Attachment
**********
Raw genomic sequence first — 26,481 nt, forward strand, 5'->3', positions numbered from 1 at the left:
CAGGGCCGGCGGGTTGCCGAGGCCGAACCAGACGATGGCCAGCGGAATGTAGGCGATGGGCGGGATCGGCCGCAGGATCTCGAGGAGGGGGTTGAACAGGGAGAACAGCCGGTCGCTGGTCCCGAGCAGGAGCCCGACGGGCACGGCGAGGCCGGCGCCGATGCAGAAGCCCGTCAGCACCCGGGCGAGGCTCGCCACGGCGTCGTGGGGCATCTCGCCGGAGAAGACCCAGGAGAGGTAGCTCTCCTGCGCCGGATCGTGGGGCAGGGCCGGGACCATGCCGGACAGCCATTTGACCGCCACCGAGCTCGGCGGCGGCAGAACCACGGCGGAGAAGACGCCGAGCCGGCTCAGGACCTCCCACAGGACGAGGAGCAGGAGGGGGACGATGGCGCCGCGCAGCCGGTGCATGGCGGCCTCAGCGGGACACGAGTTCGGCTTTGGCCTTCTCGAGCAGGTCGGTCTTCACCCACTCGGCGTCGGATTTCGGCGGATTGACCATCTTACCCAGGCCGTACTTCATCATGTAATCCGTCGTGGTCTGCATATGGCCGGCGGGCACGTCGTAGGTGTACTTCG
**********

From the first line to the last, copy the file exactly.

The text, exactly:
Raw genomic sequence first — 26,481 nt, forward strand, 5'->3', positions numbered from 1 at the left:
CAGGGCCGGCGGGTTGCCGAGGCCGAACCAGACGATGGCCAGCGGAATGTAGGCGATGGGCGGGATCGGCCGCAGGATCTCGAGGAGGGGGTTGAACAGGGAGAACAGCCGGTCGCTGGTCCCGAGCAGGAGCCCGACGGGCACGGCGAGGCCGGCGCCGATGCAGAAGCCCGTCAGCACCCGGGCGAGGCTCGCCACGGCGTCGTGGGGCATCTCGCCGGAGAAGACCCAGGAGAGGTAGCTCTCCTGCGCCGGATCGTGGGGCAGGGCCGGGACCATGCCGGACAGCCATTTGACCGCCACCGAGCTCGGCGGCGGCAGAACCACGGCGGAGAAGACGCCGAGCCGGCTCAGGACCTCCCACAGGACGAGGAGCAGGAGGGGGACGATGGCGCCGCGCAGCCGGTGCATGGCGGCCTCAGCGGGACACGAGTTCGGCTTTGGCCTTCTCGAGCAGGTCGGTCTTCACCCACTCGGCGTCGGATTTCGGCGGATTGACCATCTTACCCAGGCCGTACTTCATCATGTAATCCGTCGTGGTCTGCATATGGCCGGCGGGCACGTCGTAGGTGTACTTCG